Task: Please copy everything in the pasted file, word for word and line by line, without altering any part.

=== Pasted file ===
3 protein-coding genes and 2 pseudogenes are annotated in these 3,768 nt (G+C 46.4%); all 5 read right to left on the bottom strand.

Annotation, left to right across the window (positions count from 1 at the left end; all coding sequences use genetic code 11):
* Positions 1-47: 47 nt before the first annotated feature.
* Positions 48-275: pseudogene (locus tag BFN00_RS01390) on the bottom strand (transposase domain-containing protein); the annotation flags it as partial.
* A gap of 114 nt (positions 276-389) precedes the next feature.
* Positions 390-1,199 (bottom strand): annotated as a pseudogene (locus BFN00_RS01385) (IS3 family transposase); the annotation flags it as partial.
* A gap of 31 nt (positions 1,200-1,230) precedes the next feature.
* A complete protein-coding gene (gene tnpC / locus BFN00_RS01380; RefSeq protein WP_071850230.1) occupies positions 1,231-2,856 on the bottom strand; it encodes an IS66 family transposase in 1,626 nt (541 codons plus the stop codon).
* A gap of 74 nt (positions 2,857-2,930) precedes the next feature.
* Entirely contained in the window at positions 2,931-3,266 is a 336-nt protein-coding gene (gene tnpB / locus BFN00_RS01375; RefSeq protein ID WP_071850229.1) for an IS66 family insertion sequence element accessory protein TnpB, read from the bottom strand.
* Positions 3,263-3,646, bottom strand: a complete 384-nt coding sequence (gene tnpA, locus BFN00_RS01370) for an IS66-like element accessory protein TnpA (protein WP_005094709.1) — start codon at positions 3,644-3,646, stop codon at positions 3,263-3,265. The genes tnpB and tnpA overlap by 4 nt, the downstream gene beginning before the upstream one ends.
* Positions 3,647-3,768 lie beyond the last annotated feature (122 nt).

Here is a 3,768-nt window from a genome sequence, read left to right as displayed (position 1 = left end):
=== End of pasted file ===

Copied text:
3 protein-coding genes and 2 pseudogenes are annotated in these 3,768 nt (G+C 46.4%); all 5 read right to left on the bottom strand.

Annotation, left to right across the window (positions count from 1 at the left end; all coding sequences use genetic code 11):
* Positions 1-47: 47 nt before the first annotated feature.
* Positions 48-275: pseudogene (locus tag BFN00_RS01390) on the bottom strand (transposase domain-containing protein); the annotation flags it as partial.
* A gap of 114 nt (positions 276-389) precedes the next feature.
* Positions 390-1,199 (bottom strand): annotated as a pseudogene (locus BFN00_RS01385) (IS3 family transposase); the annotation flags it as partial.
* A gap of 31 nt (positions 1,200-1,230) precedes the next feature.
* A complete protein-coding gene (gene tnpC / locus BFN00_RS01380; RefSeq protein WP_071850230.1) occupies positions 1,231-2,856 on the bottom strand; it encodes an IS66 family transposase in 1,626 nt (541 codons plus the stop codon).
* A gap of 74 nt (positions 2,857-2,930) precedes the next feature.
* Entirely contained in the window at positions 2,931-3,266 is a 336-nt protein-coding gene (gene tnpB / locus BFN00_RS01375; RefSeq protein ID WP_071850229.1) for an IS66 family insertion sequence element accessory protein TnpB, read from the bottom strand.
* Positions 3,263-3,646, bottom strand: a complete 384-nt coding sequence (gene tnpA, locus BFN00_RS01370) for an IS66-like element accessory protein TnpA (protein WP_005094709.1) — start codon at positions 3,644-3,646, stop codon at positions 3,263-3,265. The genes tnpB and tnpA overlap by 4 nt, the downstream gene beginning before the upstream one ends.
* Positions 3,647-3,768 lie beyond the last annotated feature (122 nt).

Here is a 3,768-nt window from a genome sequence, read left to right as displayed (position 1 = left end):